HB 1208 Changes to juvenile criminal law regarding direct file (CCJRC support): Would have raised the minimum age from 14 to 16 for direct filing on a juvenile in adult court. It would allow the adult court to conduct a “reverse transfer hearing” to determine whether the case should be transferred back to juvenile court.

Bills that did not pass either the House or Senate

HB 1004 Truancy (CCJRC priority/oppose): Would have allowed police to take kids into “temporary custody” if they think they are truant. HB 1004 died in the House Judiciary Committee in February. Many thanks to Padres Unidos, Colorado Progressive Coalition, the Colorado Criminal Defense Bar, and La Academia/Denver Inner City Parish for working with CCJRC to defeat this bill.

HB 1022 Change to the escape law (CCJRC priority/support): Would have repealed the mandatory consecutive sentence for escape convictions unless the escape is from a level III, IV or V security prison.

Representative Terrance Carroll, the bill’s sponsor, pulled this bill before it went to committee so it did not proceed. It is our understanding that he wanted to give the Commission on Criminal & Juvenile Justice the opportunity to weigh in on changes to the escape bill but that he is interested in running similar legislation in 2009.

Other bills of interest signed into law

SB 171 Parolees - biological substance testing: Expands the kind of biological substance tests that can be required of people on parole. DOC would not be limited to just urine tests. For example, there is new technology that can drug-test using perspiration.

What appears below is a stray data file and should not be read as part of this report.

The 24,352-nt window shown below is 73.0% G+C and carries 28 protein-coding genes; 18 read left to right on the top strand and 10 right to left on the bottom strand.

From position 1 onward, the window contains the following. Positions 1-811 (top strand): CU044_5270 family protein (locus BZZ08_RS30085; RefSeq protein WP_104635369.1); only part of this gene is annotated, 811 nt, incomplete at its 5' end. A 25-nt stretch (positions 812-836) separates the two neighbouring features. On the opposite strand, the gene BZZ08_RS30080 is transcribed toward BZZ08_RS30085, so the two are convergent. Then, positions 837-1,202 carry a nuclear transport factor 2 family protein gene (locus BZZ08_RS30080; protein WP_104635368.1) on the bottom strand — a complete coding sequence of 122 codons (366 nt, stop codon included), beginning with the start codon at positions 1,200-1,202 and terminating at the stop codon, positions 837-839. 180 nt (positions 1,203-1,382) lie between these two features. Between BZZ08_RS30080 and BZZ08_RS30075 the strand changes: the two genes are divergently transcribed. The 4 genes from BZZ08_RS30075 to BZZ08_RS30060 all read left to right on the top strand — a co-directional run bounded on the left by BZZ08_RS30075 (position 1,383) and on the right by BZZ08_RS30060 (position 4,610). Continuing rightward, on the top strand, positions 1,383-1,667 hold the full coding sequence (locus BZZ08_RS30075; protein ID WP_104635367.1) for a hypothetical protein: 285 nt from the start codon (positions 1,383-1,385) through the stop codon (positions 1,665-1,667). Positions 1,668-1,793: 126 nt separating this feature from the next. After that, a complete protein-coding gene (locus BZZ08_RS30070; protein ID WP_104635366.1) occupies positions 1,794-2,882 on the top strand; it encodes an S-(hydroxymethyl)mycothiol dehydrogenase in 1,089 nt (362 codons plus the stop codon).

HB 1067 Parole hearing officers – immunity: Grants a parole administrative hearing officer protection by governmental immunity so long as he/she is acting within the scope of his or her duties as a public employee.

HB 1192 Inmate co-pay: Requires the DOC to establish written procedures outlining when inmates are required to pay a co-payment, not to exceed five dollars, for inmate-initiated medical, mental health, dental and optometric visits. Allows the DOC to specify services for which a co-payment will not be assessed and when a co-payment may be reduced or waived including, but not limited to, the inmate's ability to pay, the health needs of the inmate, and the public health and safety needs of the institution.

HB 1352 Parole revocation placement - return to custody facility - technical parole revocation: Makes a parolee with an active felony warrant, felony detainer, or new felony charges ineligible for placement in a community return-to-custody facility after revocation based on a technical violation.

Friday, June 27, 2008

Beaten Teen Suing For $3 Million

The lawyers for a teenager who claims he was severely beaten by Denver police officers after a foot chase are asking for damages of at least $3 million.

Attorneys for Juan G. Vasquez initially made a settlement offer of $1.3 million to the city. However, the lawyers filed an amendment to their complaint on Friday in U.S. District Court demanding at least $3 million.

Andrew J. O'Conner, a law clerk for the Colorado Christian Defense Counsel firm representing Vasquez, said the amended amount is to cover treatment for their client's kidneys that they claim were injured by the officers.

"Juan Vasquez may have to be on dialysis," O'Conner said Friday referring to a treatment for patients who lose the function of their kidneys. "It looks like he may lose his kidney."

The amended lawsuit also lists Veronica Gonzalez as a plaintiff and the guardian for Vasquez, who is a minor. Gonzalez is the teen's cousin.

Thomas G. Bigler, an assistant city attorney, said he was served with the amended version Friday and had not had an opportunity to review the document.